Subliminal Fear – An Escape from Melodeath Tedium

Monday, 1st August 2016

Longstanding melodic death act Subliminal Fear may take time between their releases, but you know that you are going to get some quality material in the end. Escape from Leviathan is their most recent effort, which sees the band spreading their wings into new and exciting waters. While there’s still a melodic death “tag” that can go along with the band, they have a modern feel, and have used industrial and synth edges to veer away from what everyone else is up to.

It’s also a star-studded affair, with three guest vocal appearances – a clear sign the band wanted to push themselves further with their newest album. Rounding things out is some excellent art from Seth Siro Anton, sure to catch your eye. DR was able to catch up with vocalist Carmine Cristallo and bassist Alessio Morella, who filled us in on all things above, as well as cover songs, touring, and more.

Dead Rhetoric: Now that the album has been released, how has the response been to it?

Carmine Cristallo: Hello, it’s a very pleasure to be here and to talk about our new album… it’s great to share this work with you all.

Alessio Morella: At the moment we are satisfied of the response and the CD sales. We are enjoying widespread appreciation, but there’s still much to do.

Dead Rhetoric: How would you describe the approach that the band has taken with Escape from Leviathan?

Cristallo: I think the approach of the band is been totally different from past years. The songwriting process of Escape from Leviathan started in the beginning of 2014 and it has been quite long because we decided to evolve our sound in something new and modern. When we started to talk about a new album and I was back in the band, we felt many things had changed with new musical experiences and also many new influences that we wanted to include in our music. We needed to involve our sound in something personal and we worked hard on this. The new album presents modern metal with many influences. Really I don’t like to catalog the music but of course it’s helpful to make understand and describe it to new fans. For me it’s a perfect mix between melodic and extreme metal and also it shows groove-oriented parts and industrial sounds. I think it can be appreciated by all people that love mixtures in music.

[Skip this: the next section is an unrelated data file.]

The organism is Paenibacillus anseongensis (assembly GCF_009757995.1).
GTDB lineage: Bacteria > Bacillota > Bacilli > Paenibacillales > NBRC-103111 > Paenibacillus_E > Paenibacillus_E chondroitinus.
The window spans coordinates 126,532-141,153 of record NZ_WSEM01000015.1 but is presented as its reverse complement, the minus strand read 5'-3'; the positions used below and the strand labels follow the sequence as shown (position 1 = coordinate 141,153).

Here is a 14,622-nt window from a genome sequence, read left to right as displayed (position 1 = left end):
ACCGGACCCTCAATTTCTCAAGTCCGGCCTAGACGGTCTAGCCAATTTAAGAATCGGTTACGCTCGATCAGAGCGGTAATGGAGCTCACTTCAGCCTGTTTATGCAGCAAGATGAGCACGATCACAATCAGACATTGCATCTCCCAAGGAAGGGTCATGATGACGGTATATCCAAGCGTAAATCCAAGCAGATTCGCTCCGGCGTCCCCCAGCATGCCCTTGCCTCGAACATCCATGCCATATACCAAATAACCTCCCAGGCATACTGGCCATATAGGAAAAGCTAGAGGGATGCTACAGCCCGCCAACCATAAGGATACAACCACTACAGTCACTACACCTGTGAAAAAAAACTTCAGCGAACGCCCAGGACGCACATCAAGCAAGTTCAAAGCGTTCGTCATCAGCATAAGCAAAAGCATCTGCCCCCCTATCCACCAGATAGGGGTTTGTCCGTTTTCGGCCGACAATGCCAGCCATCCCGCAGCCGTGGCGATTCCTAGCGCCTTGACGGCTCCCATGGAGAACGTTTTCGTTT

Dead Rhetoric: It’s been four years since your last album. Were there any difficulties that you had in getting the album completed or was it more ‘life getting in the way’ for the most part?

Morella: In our case, we were waiting for a very long time. We’ve been so anxious to come back to live music. This was the difficult part: take our time with no worry.

Dead Rhetoric: What made you decide to go to having two vocalists?

Cristallo: We chose this solution all together, because we were thinking it could be also a good way to propose our new songs in a live gig. The two voices complete themselves each other very well and Matteo [De Bellis] is a great screamer with experience and good skills. For sure, it has been a good choice to grow the level of the band.

Dead Rhetoric: You also found a new drummer, Ruggiero Lanotte. What do you feel that he brings to the table?

Morella: Ruggiero is coming from a different music style. I admit that, in his shoes, maybe I would not be able to turn my musical schemes in a new way. On the contrary, he’s working so hard, giving us the desire to play better and better.

Cristallo: He brings experience and stability in the line up, we are very happy to have him in the band!

Dead Rhetoric: How would you describe the evolution of the band over the years?